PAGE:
Empowering Data Governance: How to Get the Most out of Your Data

Jun 17, 2019 | Marketing and Communications, Philanthropy Journal, Resources

Data-informed decisions and change in organizational culture may seem like lofty goals, but they’re realistic ones. Those goals are within reach if data management procedures and processes are in place to keep an organization’s data clean, complete and accessible.

Shaun O'Reilly

Shaun O’Reilly, VP of Marketing

Special to the Philanthropy Journal

By Shaun O’Reilly, Vice President of Marketing, MemberSuite

Nonprofits are mission-driven organizations that rely on quality data to deliver value to their members and industry. Fifty-three percent of nonprofits say it’s simple to collect program data, but putting that data into action can be more complicated. Only 47% agree that it’s easy to analyze and act on their findings.

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When Marketing General Inc. (MGI) asked nonprofit and association professionals what keeps them up at night, it found that many were worried about the hygiene and quality of their data. This is a legitimate concern for organizational leadership who rely on data to make decisions that guide revenue strategy. Nonprofits and associations that appropriately use the data they collect to better understand the behaviors, preferences and interests of their constituents can better navigate the strategic planning process and establish core programming, marketing and content necessary to achieve their objectives.

From a development perspective, data can help nonprofit organizations identify and analyze important donor trends, which in turn informs the messaging and engagement tactics that influence acquisition – uncovering what works and what doesn’t. With these insights, nonprofits can build a complete development strategy that includes outreach, acquisition, retention and reactivation.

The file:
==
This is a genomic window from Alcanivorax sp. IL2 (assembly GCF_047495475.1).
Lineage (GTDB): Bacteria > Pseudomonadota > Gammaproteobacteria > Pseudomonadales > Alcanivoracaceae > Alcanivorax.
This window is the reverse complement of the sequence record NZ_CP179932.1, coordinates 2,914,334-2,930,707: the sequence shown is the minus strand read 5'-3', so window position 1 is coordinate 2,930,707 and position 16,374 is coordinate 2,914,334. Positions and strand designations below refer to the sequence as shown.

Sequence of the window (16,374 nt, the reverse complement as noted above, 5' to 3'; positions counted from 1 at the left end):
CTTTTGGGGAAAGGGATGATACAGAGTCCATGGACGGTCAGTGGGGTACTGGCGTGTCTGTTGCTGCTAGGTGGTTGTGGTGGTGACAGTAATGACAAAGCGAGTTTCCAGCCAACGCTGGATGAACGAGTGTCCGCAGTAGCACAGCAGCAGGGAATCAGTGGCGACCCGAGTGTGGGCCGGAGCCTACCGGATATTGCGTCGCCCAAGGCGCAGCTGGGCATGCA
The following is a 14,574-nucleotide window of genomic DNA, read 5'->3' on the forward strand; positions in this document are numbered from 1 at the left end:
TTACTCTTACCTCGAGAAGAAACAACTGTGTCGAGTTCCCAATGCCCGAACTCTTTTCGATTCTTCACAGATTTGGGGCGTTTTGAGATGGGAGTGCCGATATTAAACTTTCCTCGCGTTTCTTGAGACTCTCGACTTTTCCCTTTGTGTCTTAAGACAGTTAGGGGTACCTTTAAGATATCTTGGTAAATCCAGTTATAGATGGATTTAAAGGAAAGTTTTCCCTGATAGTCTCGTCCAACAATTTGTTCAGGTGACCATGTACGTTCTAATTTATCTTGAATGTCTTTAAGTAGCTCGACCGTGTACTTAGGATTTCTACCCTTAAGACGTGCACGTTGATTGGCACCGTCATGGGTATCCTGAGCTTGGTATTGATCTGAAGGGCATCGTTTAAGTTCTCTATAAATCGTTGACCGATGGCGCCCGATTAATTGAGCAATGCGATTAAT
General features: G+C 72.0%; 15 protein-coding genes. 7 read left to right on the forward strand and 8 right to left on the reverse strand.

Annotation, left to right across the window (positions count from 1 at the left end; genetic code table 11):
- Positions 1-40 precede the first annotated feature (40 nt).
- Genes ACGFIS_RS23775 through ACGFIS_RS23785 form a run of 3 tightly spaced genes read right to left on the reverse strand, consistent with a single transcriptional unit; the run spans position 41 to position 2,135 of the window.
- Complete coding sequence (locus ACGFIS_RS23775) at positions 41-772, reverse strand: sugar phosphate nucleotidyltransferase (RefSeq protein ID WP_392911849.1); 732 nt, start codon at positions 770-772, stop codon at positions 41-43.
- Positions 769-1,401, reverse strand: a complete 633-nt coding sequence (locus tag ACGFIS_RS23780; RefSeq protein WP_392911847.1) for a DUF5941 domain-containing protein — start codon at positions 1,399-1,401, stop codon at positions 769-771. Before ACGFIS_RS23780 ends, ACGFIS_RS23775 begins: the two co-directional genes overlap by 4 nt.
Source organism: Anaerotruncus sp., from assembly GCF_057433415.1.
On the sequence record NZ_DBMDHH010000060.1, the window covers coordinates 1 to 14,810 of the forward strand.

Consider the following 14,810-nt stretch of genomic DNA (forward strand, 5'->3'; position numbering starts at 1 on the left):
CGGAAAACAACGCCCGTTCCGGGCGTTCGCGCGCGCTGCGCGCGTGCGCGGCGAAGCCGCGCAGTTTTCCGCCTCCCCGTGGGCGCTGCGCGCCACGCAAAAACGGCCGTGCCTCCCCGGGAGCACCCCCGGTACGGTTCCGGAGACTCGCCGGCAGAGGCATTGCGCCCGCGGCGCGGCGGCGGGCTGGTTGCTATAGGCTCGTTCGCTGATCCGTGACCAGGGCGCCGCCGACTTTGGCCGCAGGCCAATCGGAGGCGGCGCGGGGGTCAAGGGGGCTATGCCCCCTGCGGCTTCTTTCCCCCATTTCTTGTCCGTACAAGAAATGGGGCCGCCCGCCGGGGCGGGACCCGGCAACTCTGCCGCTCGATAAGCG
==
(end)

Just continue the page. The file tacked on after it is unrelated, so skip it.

Data-informed decisions and change in organizational culture may seem like lofty goals, but they’re realistic ones. These goals are within reach if data management procedures and processes are in place to keep an organization’s data clean, complete and accessible. Here’s how it can be done:  

Ensure Executive Sponsorship

Technology, like the right management software, is only one part of the data integrity formula. Every organization needs to appoint at least one executive who deeply understands the importance of data governance. This executive sponsor should ensure their fellow leaders and staff also recognize the value of their data and its impact. Data governance requires an organization-wide understanding that data isn’t just IT’s job; it is a strategic asset and should be recognized as such by executives, volunteer leaders and staff.

Build a Data Governance Team

With the support of the executive sponsor, organizations should form a cross-functional team of business owners or super-users of data. This team could include representatives from the development, membership, programs, communications and IT departments. Team members must be staff who understand the organization’s strategic goals and are committed to helping it leverage data to achieve those goals. This group should plan how the organization will collect, maintain and utilize the data for its benefit and ensure staff and leaders have the data they need to make decisions.

Appoint a Data Team Leader

The leader of the data governance team must be a business user of data, but not part of the IT department. The team leader must take ownership for the organization’s data and garner the support of staff leadership to champion and enforce data quality practices.